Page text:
Frequently Asked Questions (FAQ)
Frequently Asked Questions (FAQ)
IGERT stands for Integrative Graduate Education and Research Traineeship and is a program of the National Science Foundation (NSF). The goal os the IGERT program is to help universities develop new graduate programs that foster collaborative, innovative, and intredisciplinary research.
The past decade of growth in perceptual technologies (e.g., automated recognition systems, usable virtual environments) has created the need for a new generation of realistic, comprehensive and innovative perceptual models, applicable to humans and implemented in machines. Interdisciplinary Perceptual Science will train students to develop and apply such models by integrating formal and experimental approaches to human and machine perception, and by bridging the gaps in language, perspective and knowledge that traditionally divide technically and behaviorally oriented disciplines. A cornerstone of this program is a one-year laboratory course, Integrative Methods in Perceptual Science, in which students learn to integrate human and computer perception by working on realistic projects in small teams with faculty mentors in a specialized multi-faceted teaching laboratory.
The IGERT program is more than a simple fellowship or research assistantship. There are three program components in which trainees will participate:
- Integrative graduate education
- Integrative, cross-disciplinary thesis research
- Integrative professional development and training.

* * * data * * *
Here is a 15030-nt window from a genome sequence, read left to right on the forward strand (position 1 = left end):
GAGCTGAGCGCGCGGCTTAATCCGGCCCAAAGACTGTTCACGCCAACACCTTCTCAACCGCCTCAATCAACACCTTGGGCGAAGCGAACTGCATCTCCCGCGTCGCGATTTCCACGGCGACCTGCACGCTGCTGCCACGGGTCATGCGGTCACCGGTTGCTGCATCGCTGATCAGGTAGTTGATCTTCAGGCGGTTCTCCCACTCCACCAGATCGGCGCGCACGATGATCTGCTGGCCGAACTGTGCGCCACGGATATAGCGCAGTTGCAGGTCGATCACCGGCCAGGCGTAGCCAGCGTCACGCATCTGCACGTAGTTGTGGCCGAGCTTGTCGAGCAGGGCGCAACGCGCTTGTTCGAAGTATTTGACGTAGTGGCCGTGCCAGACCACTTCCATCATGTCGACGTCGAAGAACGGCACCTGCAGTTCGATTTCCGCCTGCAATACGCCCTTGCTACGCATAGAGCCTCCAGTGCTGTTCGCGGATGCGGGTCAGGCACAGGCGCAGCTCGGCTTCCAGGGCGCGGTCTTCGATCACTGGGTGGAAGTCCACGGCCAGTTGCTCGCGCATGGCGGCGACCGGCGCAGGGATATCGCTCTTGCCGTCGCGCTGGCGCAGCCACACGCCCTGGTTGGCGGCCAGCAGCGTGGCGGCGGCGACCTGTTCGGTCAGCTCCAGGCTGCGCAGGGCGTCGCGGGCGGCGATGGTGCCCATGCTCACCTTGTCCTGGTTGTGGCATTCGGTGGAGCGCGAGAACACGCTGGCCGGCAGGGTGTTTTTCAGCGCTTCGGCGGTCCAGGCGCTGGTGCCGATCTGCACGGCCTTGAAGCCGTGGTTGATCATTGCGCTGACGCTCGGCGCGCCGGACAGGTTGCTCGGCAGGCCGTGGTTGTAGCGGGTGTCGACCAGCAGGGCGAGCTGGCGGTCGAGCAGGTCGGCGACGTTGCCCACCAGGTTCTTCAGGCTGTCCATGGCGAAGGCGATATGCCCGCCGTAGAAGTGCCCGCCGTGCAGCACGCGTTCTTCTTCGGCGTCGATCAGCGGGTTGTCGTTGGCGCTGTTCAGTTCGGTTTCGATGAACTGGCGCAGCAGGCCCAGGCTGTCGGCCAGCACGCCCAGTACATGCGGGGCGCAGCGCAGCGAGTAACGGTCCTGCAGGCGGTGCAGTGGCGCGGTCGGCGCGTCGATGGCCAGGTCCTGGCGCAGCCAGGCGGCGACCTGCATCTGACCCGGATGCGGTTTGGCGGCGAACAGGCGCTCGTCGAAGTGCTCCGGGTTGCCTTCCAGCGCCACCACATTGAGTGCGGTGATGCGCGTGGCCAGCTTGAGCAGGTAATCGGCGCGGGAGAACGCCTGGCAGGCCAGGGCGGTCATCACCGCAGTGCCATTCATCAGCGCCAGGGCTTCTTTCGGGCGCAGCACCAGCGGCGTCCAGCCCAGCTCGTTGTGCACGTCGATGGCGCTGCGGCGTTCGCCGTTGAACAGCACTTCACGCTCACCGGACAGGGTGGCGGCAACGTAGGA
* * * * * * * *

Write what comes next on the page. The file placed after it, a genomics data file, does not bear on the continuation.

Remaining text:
The IGERT in Perceptual Science integrates research projects in more than 18 different laboratories. IGERT students will learn a broad array of approaches, skills, and methods to achieve a better understanding of human perception and perceptual models, and to design innovative perceptual technologies that address significant human needs.
The IGERT award is for two years and provides a $30,000, 12-month stipend, and also includes tuition, student fees, and health insurance. The department in which you are majoring will provide, or help you secure, University Fellowship or Assistantship support for the additional years leading to the Ph.D. (typically 5 years).
Application information and a link to the Rutgers Graduate School for application forms are at Thinking of applying. You apply to one of the participating departments, indicating your interest in perceptual science in your personal statement. Please also fill in the contact form to let us know of your interest. Note that the application deadlines indicate when applications will begin being reviewed. Late applications will be accepted.
Yes! In order to receive an NSF-IGERT fellowship you must be a US citizen or permanent resident, however students whose funding comes from other sources, can be full participants in the Interdisciplinary Perceptual Science program. Rutgers University has funding available and there are other outside sources of funding as well.
Students in the program are prepared for scientific careers in academic, industrial, or government settings. An example of one possible career path could research and development leading to novel perceptual devices and technologies usable in home, educational, clinical or industrial settings.
Rutgers does not deduct taxes from fellowship stipends. Fellows receive a letter sometime in January which indicates the fellowship payments for the prior year (they do not receive a W-2). The fellowship payment amounts are not reported to the IRS. However, the IRS does indicate that fellowship grants are taxable if the total amount exceeds tuition and fees required for enrollment and other fees, books, supplies, equipment etc. A Tax Workshop for graduate students is conducted in February. All students are notified in advance and are welcome to attend.
The Fellowships run from September 1 to August 31.
Yes. Your benefits include health insurance, tuition, and student fees.
No, it is a different insurance policy.